I swept my hand toward the opposite wall. “These are my grandchildren.” I ran my finger over the hand-carved trim on the wooden picture frame, letting it come to rest on my youngest. “In the trek from infancy to elderly, we encounter many phases of life. She turned two this spring. Plate and spoon replaced mother’s milk, and panties replaced Pampers. She put on her backpack when school resumed and announced she was going to school also, throwing a teary tantrum when the bus picked up her two siblings and left her behind. Her transition from babyhood to childhood was complete.”

My finger brushed over the next one. “Her brother, off to preschool this year, anxiously boarded the bus, then stopped, looked back and waved goodbye with a hint of an unshed tear lurking behind his lashes.

“And my namesake became a pre-teen this summer. Instead of children’s programs, her favorite TV personality is the latest popular teenage idol and her little girl clothes don’t fit anymore. Ten is a trying time, too young for boy-girl relationships, yet toys no longer captivate the imagination.”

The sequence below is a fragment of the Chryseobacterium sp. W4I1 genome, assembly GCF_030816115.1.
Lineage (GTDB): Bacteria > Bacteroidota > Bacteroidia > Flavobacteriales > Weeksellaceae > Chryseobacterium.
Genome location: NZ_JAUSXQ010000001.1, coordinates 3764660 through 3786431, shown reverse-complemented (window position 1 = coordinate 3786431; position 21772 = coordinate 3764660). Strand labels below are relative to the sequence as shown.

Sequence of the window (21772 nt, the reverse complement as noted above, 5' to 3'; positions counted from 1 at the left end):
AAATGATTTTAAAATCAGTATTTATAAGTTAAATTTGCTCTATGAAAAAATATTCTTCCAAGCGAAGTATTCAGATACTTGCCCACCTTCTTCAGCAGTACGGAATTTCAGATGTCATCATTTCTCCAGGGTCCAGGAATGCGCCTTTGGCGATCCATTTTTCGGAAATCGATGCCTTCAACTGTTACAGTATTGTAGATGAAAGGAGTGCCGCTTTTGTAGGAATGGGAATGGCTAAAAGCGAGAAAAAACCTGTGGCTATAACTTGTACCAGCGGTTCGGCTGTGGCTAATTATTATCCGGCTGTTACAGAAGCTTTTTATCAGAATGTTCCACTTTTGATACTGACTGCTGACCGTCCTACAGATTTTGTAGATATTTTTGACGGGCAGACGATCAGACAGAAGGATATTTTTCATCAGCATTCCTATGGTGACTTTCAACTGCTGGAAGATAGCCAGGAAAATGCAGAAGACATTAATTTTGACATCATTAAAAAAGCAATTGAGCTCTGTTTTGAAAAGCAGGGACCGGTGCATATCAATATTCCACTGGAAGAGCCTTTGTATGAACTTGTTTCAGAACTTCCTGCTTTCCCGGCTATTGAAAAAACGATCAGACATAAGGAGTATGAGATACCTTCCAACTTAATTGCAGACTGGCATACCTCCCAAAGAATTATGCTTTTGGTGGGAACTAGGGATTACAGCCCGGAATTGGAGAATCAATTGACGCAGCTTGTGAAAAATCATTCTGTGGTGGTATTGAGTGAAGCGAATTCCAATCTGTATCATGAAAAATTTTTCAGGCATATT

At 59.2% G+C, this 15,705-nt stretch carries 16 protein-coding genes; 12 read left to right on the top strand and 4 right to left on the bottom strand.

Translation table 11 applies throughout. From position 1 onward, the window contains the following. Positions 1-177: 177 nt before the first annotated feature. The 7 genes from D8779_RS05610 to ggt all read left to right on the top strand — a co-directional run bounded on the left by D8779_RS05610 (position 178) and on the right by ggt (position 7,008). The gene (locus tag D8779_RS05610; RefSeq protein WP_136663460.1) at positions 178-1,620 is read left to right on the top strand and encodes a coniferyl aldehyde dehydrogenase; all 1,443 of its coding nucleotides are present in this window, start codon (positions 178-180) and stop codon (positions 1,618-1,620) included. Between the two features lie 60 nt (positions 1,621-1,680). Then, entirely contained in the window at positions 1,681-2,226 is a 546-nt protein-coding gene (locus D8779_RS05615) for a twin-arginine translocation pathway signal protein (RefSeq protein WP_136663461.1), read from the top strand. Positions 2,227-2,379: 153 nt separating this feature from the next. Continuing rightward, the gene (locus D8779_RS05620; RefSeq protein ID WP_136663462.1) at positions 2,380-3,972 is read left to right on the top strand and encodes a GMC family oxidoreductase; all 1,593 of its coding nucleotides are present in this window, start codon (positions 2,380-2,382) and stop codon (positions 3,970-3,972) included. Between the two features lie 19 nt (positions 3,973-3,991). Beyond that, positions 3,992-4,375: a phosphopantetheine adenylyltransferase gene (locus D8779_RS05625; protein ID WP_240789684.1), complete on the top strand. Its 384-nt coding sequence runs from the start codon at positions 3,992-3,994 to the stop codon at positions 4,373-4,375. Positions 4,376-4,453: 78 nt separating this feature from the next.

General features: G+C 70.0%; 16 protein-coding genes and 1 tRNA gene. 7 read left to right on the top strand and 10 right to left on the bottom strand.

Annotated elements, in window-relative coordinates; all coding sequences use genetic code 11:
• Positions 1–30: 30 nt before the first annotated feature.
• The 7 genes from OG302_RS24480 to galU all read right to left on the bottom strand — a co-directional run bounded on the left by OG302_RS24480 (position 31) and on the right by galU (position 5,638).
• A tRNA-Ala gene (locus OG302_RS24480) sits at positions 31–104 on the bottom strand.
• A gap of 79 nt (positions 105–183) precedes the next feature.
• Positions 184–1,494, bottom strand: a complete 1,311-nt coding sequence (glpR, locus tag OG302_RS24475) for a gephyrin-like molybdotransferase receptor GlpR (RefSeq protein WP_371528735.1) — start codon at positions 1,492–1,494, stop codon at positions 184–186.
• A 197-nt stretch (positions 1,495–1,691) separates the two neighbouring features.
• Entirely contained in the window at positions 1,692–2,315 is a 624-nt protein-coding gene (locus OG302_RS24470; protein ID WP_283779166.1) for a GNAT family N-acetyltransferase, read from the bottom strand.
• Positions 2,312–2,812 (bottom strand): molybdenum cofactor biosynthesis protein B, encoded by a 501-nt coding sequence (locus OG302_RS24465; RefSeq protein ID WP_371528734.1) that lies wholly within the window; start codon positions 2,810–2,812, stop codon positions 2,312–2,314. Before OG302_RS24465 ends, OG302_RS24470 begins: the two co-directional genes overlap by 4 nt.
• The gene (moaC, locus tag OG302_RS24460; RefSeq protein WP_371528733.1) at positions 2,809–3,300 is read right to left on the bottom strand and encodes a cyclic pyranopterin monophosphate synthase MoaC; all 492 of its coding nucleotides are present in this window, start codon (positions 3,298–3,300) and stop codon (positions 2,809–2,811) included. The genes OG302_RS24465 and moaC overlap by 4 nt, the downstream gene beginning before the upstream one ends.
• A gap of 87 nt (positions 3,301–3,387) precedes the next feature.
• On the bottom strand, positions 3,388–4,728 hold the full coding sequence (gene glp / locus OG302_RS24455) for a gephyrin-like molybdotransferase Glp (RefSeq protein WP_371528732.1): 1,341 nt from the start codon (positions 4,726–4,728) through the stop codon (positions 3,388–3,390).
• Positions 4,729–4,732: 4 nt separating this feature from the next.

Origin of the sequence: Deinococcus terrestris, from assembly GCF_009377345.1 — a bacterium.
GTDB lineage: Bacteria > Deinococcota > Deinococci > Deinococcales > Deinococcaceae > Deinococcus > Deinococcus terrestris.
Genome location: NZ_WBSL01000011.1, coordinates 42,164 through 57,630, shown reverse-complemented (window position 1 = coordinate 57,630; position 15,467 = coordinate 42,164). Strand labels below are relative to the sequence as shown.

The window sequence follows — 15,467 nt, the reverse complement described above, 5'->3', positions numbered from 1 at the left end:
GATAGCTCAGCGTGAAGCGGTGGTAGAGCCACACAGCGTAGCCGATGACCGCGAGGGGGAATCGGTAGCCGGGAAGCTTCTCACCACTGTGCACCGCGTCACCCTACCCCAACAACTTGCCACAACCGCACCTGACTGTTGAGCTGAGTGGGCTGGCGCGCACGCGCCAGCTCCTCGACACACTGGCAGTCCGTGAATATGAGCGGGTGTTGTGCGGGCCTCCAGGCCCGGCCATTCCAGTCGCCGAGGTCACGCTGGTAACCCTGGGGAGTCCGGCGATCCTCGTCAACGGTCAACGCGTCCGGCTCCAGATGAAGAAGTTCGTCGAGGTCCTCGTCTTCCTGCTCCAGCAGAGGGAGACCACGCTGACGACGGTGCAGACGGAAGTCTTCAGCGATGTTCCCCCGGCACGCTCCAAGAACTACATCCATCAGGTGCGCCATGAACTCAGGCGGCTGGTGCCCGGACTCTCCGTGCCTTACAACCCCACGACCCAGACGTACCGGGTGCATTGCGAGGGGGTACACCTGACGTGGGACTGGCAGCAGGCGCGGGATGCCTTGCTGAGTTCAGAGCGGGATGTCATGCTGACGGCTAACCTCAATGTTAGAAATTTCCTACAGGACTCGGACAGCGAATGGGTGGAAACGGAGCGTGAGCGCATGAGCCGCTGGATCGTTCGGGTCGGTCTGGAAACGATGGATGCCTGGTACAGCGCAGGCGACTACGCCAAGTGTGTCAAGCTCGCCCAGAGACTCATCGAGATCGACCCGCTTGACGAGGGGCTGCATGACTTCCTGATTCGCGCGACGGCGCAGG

In another photo, three grandsons stood in a row. “This grandson both eagerly and reluctantly moves up to middle school. Elementary school teachers will no longer be there to comfort him when he loses his lunch money or is harassed by bullies. So he faces a new level of independence. This grandson here is bravely facing the frightful monster called high school, while this one becomes a teenager next month. His baby fat is melting and a few pimples dot his face.” I spoke softly now.